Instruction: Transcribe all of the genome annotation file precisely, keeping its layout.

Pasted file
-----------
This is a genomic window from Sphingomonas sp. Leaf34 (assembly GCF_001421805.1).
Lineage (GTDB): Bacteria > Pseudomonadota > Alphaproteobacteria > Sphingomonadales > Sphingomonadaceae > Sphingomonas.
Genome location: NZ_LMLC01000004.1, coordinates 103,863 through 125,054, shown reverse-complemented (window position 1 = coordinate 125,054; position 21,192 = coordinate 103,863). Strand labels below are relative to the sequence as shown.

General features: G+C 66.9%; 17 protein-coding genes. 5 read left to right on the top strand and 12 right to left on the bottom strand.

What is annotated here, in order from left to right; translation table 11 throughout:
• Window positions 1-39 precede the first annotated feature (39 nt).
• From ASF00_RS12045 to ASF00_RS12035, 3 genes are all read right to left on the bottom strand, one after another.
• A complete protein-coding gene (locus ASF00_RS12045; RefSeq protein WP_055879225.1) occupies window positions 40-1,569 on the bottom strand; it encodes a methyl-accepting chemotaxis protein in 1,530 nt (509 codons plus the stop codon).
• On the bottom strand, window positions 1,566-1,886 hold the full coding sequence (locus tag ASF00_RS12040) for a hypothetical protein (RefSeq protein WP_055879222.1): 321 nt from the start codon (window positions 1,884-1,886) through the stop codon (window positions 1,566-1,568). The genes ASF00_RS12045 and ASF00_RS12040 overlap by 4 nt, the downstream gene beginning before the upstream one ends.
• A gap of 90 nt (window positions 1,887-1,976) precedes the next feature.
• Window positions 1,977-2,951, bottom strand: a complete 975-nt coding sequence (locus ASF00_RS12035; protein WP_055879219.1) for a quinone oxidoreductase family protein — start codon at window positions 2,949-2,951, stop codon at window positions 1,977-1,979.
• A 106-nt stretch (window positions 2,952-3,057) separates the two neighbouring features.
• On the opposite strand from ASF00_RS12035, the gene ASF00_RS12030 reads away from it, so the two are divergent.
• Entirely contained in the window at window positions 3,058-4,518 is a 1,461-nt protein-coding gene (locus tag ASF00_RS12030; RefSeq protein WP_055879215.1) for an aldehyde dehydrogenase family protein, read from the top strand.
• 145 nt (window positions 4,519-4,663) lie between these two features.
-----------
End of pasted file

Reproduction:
This is a genomic window from Sphingomonas sp. Leaf34 (assembly GCF_001421805.1).
Lineage (GTDB): Bacteria > Pseudomonadota > Alphaproteobacteria > Sphingomonadales > Sphingomonadaceae > Sphingomonas.
Genome location: NZ_LMLC01000004.1, coordinates 103,863 through 125,054, shown reverse-complemented (window position 1 = coordinate 125,054; position 21,192 = coordinate 103,863). Strand labels below are relative to the sequence as shown.

General features: G+C 66.9%; 17 protein-coding genes. 5 read left to right on the top strand and 12 right to left on the bottom strand.

What is annotated here, in order from left to right; translation table 11 throughout:
• Window positions 1-39 precede the first annotated feature (39 nt).
• From ASF00_RS12045 to ASF00_RS12035, 3 genes are all read right to left on the bottom strand, one after another.
• A complete protein-coding gene (locus ASF00_RS12045; RefSeq protein WP_055879225.1) occupies window positions 40-1,569 on the bottom strand; it encodes a methyl-accepting chemotaxis protein in 1,530 nt (509 codons plus the stop codon).
• On the bottom strand, window positions 1,566-1,886 hold the full coding sequence (locus tag ASF00_RS12040) for a hypothetical protein (RefSeq protein WP_055879222.1): 321 nt from the start codon (window positions 1,884-1,886) through the stop codon (window positions 1,566-1,568). The genes ASF00_RS12045 and ASF00_RS12040 overlap by 4 nt, the downstream gene beginning before the upstream one ends.
• A gap of 90 nt (window positions 1,887-1,976) precedes the next feature.
• Window positions 1,977-2,951, bottom strand: a complete 975-nt coding sequence (locus ASF00_RS12035; protein WP_055879219.1) for a quinone oxidoreductase family protein — start codon at window positions 2,949-2,951, stop codon at window positions 1,977-1,979.
• A 106-nt stretch (window positions 2,952-3,057) separates the two neighbouring features.
• On the opposite strand from ASF00_RS12035, the gene ASF00_RS12030 reads away from it, so the two are divergent.
• Entirely contained in the window at window positions 3,058-4,518 is a 1,461-nt protein-coding gene (locus tag ASF00_RS12030; RefSeq protein WP_055879215.1) for an aldehyde dehydrogenase family protein, read from the top strand.
• 145 nt (window positions 4,519-4,663) lie between these two features.